Legislation allowing speed cameras in Howard County school zones appears likely to pass the County Council on Monday night, following nearly two hours of questions for county Police Chief William J. McMahon at a council work session late Tuesday.
Two council members, Democrats Mary Kay Sigaty of West Columbia and Courtney Watson of Ellicott City and Elkridge, said they plan to support the Ulman administration bill. Jen Terrasa, a North Laurel-Savage Democrat, indicated she too would likely vote for the cameras.
"I'm interested in keeping our kids safe," she said, but "I'm not a particular fan of cameras." The council's fourth Democrat, Chairman Calvin Ball of east Columbia, would not commit either way, but he has generally been a reliable Ulman ally and didn't express any particular opposition to the bill. "I want to ensure we go through a thorough process," he said.
"My guess is it's 4-1" in favor of passage, Watson said. She expected the council's only Republican, Greg Fox of Fulton, to vote against the measure.
But Fox refused to say how he would vote, meaning no council member has said he or she opposes the bill. "You'll get my vote the night of the vote," Fox said.
The council also discussed a long-delayed zoning bill that would allow wineries in Howard. Sigaty and Fox offered an amendment to give residents in some rural zones the extra protection of a separate hearing and approval process for wineries of 5 acres or more on preserved, nonagricultural land where homes have been clustered to provide more open space.
"I still have some concerns, but this is what we're able to compromise on," Fox said.
In addition, the council later held a public hearing on County Executive Ken Ulman's proposed $1.56 billion operating budget. The less-than-90-minute session was lightly attended, with about 35 people representing a variety of nonprofit human services, tourism and arts organizations urging the council not to cut their annual grants.
County budget director Raymond S. Wacks revealed that in addition to eliminating four unpaid furlough days between Christmas and New Year's Day — which amount to a 1.5 percent pay cut — county workers will be paid for the days but still get to stay home. Employees will get no cost-of-living raise, however, and major tax rates would not increase.
"We'll again be closed between Christmas and New Year's," Wacks told the council.
On the issue of speed cameras, the council's questions for the police chief touched on a long list of often technical points. Council members at one point debated the definition of a school zone and questioned who has the authority to set speed limits.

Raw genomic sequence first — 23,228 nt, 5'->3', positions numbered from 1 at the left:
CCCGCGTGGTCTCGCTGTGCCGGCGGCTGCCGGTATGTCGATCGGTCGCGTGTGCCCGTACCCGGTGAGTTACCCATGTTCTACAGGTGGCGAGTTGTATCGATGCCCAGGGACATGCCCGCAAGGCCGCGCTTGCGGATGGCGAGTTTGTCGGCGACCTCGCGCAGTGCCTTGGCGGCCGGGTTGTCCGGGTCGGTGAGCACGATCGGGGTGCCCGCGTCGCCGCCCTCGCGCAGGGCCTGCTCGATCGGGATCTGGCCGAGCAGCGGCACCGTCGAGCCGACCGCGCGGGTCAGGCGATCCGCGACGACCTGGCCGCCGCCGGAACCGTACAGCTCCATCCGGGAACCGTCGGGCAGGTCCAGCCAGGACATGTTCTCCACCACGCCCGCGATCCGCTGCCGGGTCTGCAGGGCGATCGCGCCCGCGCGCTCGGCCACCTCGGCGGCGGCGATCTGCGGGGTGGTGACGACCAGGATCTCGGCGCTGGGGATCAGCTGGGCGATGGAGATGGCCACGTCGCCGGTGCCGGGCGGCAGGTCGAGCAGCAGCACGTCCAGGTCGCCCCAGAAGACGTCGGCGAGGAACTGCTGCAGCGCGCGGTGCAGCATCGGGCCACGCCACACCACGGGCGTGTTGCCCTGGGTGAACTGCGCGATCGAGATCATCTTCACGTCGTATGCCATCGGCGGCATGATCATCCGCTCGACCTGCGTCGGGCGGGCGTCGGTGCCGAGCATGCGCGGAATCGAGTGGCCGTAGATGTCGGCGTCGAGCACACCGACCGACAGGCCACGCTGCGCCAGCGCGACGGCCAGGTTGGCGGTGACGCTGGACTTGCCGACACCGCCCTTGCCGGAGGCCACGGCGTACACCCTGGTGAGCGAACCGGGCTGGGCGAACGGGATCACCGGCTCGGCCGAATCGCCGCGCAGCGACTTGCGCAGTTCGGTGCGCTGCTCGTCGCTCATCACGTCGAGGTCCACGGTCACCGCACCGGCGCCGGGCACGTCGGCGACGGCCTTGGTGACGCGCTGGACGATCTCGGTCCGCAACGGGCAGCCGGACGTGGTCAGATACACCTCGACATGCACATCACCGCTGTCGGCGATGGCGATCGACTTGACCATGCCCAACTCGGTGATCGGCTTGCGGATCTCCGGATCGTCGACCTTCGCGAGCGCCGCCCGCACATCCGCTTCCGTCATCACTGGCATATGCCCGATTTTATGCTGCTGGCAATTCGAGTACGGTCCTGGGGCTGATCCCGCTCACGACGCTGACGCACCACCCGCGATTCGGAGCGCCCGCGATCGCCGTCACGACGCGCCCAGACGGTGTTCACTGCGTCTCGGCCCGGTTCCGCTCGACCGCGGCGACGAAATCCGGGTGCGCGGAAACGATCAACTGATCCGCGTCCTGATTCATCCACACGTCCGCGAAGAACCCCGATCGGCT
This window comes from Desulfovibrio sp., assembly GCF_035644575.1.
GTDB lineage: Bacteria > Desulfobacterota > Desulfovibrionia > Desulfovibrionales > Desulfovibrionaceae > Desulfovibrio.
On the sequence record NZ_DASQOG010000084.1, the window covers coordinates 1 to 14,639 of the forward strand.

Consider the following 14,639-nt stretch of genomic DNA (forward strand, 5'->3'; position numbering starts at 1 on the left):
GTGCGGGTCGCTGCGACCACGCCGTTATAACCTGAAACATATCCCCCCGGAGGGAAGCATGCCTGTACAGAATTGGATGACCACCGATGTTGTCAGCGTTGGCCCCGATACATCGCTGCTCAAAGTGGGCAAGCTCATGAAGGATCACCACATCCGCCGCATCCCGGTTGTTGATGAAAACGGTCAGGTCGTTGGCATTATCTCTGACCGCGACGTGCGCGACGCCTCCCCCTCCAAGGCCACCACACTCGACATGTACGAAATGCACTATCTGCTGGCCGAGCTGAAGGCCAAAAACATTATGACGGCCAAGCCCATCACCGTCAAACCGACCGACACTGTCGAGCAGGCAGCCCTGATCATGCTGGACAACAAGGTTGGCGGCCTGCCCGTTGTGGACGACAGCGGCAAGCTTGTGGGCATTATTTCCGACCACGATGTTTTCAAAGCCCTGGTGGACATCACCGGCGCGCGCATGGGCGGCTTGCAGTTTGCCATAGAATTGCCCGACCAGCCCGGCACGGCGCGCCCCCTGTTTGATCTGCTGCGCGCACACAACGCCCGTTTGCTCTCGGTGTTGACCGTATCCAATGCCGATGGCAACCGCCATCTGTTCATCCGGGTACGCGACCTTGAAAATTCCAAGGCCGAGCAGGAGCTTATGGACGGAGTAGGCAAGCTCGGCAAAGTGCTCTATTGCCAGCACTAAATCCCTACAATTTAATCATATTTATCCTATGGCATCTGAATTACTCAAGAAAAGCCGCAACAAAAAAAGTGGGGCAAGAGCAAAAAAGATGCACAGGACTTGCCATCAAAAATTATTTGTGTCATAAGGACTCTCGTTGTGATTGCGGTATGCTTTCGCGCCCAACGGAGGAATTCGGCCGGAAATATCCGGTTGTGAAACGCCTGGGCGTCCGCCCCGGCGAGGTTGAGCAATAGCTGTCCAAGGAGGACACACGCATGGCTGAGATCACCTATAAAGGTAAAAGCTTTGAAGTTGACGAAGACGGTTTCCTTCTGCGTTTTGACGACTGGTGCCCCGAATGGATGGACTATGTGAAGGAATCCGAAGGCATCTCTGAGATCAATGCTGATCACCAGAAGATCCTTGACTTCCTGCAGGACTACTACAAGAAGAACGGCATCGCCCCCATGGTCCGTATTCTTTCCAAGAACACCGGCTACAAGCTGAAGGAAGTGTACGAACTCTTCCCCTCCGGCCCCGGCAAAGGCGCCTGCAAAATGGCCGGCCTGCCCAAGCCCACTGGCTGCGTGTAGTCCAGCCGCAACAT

"What's to stop the dropping of all speed limits?" Ball asked at one point. He said such a move could snare more drivers.
"The professionalism and integrity of the Department of Public Works," McMahon replied, referring to the agency that sets speed limits on county roads. Terrasa wondered about speed camera images that may capture other people doing other things. "That's part of what concerns me," she said.
"These cars are on public roads," McMahon said. "There's no expectation of privacy on a public road."
The pictures would be destroyed after a case is adjudicated, and pictures that don't result in tickets would be kept 18 months, as red-light camera shots are now, in case questions arise about a ticket not issued.
"Let's not escape the fact that it's the law and somewhere along the way it became optional" to obey speed limits, McMahon said. The proposed law allows speed cameras only in school zones and issues a $40 ticket only for drivers going more than 12 mph above the limit. A county police officer would review and sign off on every ticket issued.
The council heard from supporters and critics of speed cameras at an April 20 public hearing. Unlike the complex zoning legislation governing wineries, however, the speed cameras involve a relatively clear choice between accepting them as needed for public safety or opposing them as an unacceptable intrusion and possibly a mere device for raising revenues.
In Ulman's proposed budget, the first two cameras, vans to house them and employees to operate them would cost nearly $1 million, with projected revenues of $1.2 million if the bill passes and tickets begin flowing by Nov. 1. The profits must be spent on public safety.
As originally conceived by state Sen. James N. Robey, a former county police chief and two-term county executive, the cameras could have been used on any county road with a speed limit up to 45 mph, with a $75 fine. But to get the bill approved by the General Assembly in 2009, the fine was lowered and the cameras were limited to within a half-mile of a school.